C-47 in RCAF livery, still flying today. Operated by the RAF in England during WWII. FZ692 participated in two major airborne operations, Normandy and the Rhine Crossing.
Paratroop C-47, 12th Air Force Troop Carrier Wing, invasion of southern France, August 15, 1944
Interior view of Douglas C-47, Hendon Aerodrome, England
Aircraft of the 6th Special Operations Squadron including a turboprop C-47 (Basler BT-67) in use by the U.S. Air Force, c. 2005
Douglas C-47 lineup at Willow Run, Michigan Airshow, August 2017
C-47B Skytrain 43-49942
A former USAAF C-47A Skytrain which flew from a base in Devon, England, during the D-Day Normandy invasion and shows "invasion stripes" on her wings and fuselage
Douglas C-53 Skytrooper, c/n 4935, operated by a skydiving service at Eloy, Arizona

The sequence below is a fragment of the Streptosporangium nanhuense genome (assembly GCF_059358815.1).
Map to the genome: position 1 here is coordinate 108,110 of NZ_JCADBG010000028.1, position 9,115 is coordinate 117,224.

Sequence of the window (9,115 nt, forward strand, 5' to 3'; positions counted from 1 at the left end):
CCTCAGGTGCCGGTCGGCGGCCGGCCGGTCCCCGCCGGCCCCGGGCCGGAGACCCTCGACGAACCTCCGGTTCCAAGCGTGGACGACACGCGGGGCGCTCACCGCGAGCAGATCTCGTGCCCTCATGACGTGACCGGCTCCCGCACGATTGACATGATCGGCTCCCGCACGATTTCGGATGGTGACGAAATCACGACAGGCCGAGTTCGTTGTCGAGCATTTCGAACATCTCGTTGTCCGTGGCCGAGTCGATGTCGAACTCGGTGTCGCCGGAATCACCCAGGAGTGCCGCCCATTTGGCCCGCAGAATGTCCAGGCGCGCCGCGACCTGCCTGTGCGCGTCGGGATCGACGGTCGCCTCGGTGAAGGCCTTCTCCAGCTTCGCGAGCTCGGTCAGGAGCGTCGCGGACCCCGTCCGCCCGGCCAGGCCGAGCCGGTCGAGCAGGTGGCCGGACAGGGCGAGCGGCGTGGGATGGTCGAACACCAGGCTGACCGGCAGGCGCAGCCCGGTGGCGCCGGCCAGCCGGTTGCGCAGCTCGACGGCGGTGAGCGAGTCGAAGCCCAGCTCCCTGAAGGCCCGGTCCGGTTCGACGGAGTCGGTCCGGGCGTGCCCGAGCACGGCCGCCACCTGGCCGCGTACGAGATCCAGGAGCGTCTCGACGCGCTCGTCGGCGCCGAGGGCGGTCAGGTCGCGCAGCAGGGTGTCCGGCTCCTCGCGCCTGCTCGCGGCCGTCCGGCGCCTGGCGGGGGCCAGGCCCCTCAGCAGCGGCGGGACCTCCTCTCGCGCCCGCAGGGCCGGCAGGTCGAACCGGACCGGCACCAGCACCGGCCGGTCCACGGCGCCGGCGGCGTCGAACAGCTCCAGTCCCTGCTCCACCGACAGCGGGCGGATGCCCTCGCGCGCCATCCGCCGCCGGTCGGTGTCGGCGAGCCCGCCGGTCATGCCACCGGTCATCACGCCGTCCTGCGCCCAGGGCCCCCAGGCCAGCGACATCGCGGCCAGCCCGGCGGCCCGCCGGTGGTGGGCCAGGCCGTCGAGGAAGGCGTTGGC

Douglas C-47A Skytrain Old Number 30
C-47 Skytrain cockpit
Douglas C-47A Skytrain of the Venezuelan Air Force
Initial military version of the DC-3 had four crew (pilot, co-pilot, navigator, and radio operator) and seats for 27 troops alongside the fuselage interior. "Aerial Ambulances" fitted for casualty evacuation could carry 18 stretcher cases and a medical crew of three; 965 built (including 12 for the United States Navy as R4D-1).
C-47 with a 24-volt electrical system, 5,254 built including USN aircraft designated R4D-5
C-47A equipped for photographic reconnaissance and ELINT missions
C-47A equipped for Search Air Rescue; redesignated HC-47A in 1962
C-47A equipped for VIP transport role
Powered by R-1830-90 engines with two-speed superchargers (better altitude performance) to cover the China-Burma-India routes, 3,364 built
C-47B equipped for VIP transport role
C-47 tested with Edo Model 78 floats for possible use as a seaplane[15][16]
C-47B with second speed (high blower) of engine supercharger disabled or removed after the war
AC-47D Spooky
Gunship aircraft with three side-firing .30 in (7.62 mm) Minigun machine guns